Blunted myocardial oxygenation response during vasodilator stress in patients with hypertrophic cardiomyopathy.
Karamitsos TD., Dass S., Suttie J., Sever E., Birks J., Holloway CJ., Robson MD., Jerosch-Herold M., Watkins H., Neubauer S.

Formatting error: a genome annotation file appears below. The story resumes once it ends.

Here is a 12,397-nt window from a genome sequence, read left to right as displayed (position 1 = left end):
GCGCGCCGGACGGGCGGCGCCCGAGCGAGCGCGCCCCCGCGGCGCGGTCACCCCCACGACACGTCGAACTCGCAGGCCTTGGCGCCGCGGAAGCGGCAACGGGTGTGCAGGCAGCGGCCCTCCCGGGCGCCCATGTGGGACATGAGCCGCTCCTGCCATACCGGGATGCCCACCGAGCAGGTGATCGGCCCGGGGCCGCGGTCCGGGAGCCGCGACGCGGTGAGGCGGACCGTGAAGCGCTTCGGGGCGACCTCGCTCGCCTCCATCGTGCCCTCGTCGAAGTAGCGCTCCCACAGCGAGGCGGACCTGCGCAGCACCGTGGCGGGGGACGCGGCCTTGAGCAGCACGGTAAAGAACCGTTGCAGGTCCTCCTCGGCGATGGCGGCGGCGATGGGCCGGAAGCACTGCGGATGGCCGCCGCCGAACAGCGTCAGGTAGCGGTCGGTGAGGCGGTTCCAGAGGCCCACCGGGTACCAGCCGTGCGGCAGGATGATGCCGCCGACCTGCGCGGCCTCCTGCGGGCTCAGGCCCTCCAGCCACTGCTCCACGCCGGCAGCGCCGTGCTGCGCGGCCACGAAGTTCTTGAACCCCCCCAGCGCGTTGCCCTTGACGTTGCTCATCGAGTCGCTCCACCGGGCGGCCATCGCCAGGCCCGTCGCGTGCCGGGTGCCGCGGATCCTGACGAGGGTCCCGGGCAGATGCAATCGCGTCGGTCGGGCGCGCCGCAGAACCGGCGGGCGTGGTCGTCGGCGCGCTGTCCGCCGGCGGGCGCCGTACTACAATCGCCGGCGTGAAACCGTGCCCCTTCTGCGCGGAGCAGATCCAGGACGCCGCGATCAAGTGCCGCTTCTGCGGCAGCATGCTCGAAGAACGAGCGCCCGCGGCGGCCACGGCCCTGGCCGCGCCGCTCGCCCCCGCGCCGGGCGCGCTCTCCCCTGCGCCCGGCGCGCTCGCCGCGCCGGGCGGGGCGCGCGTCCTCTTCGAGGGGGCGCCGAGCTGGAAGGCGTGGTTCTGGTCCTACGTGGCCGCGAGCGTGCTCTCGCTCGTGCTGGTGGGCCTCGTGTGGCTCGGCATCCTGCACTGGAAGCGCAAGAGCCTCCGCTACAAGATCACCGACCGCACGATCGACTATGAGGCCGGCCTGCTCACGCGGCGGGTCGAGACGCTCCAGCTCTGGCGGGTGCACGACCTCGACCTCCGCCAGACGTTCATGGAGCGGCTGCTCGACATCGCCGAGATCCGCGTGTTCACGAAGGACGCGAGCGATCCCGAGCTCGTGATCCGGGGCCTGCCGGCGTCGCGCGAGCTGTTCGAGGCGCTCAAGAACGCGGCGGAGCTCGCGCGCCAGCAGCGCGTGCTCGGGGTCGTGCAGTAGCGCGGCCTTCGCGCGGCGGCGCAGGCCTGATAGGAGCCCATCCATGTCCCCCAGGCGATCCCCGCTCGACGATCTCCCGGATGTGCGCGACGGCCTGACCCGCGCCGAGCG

This study sought to assess myocardial perfusion and tissue oxygenation during vasodilator stress in patients with overt hypertrophic cardiomyopathy (HCM), as well as in HCM mutation carriers without left ventricular (LV) hypertrophy, and to compare findings to those in athletes with comparable hypertrophy and normal controls.Myocardial perfusion under vasodilator stress is impaired in patients with HCM. Whether this is associated with impaired myocardial oxygenation and tissue ischemia is unknown. Furthermore, it is not known whether perfusion and oxygenation are impaired in HCM mutation carriers without left ventricular hypertrophy (LVH).A total of 27 patients with overt HCM, 10 HCM mutation carriers without LVH, 11 athletes, and 20 healthy controls underwent cardiovascular magnetic resonance (CMR) scanning at 3-T. Myocardial function, perfusion (perfusion reserve index [MPRI]), and oxygenation (blood-oxygen level dependent signal intensity [SI] change) under adenosine stress were assessed.MPRI was significantly reduced in HCM (1.3 ± 0.1) compared to controls (1.8 ± 0.1, p < 0.001) and athletes (2.0 ± 0.1, p < 0.001), but remained normal in HCM mutation carriers without LVH (1.7 ± 0.1; p = 0.61 vs. controls, p = 0.02 vs. overt HCM). Oxygenation response was attenuated in overt HCM (SI change 6.9 ± 1.4%) compared to controls (18.9 ± 1.4%, p < 0.0001) and athletes (18.7 ± 2.0%, p < 0.001). Interestingly, HCM mutation carriers without LVH also showed an impaired oxygenation response to adenosine (10.4 ± 2.0%; p = 0.001 vs. controls, p = 0.16 vs. overt HCM, p = 0.003 vs. athletes).In overt HCM, both perfusion and oxygenation are impaired during vasodilator stress. However, in HCM mutation carriers without LVH, only oxygenation is impaired. In athletes, stress perfusion and oxygenation are normal. CMR assessment of myocardial oxygenation has the potential to become a novel risk factor in HCM.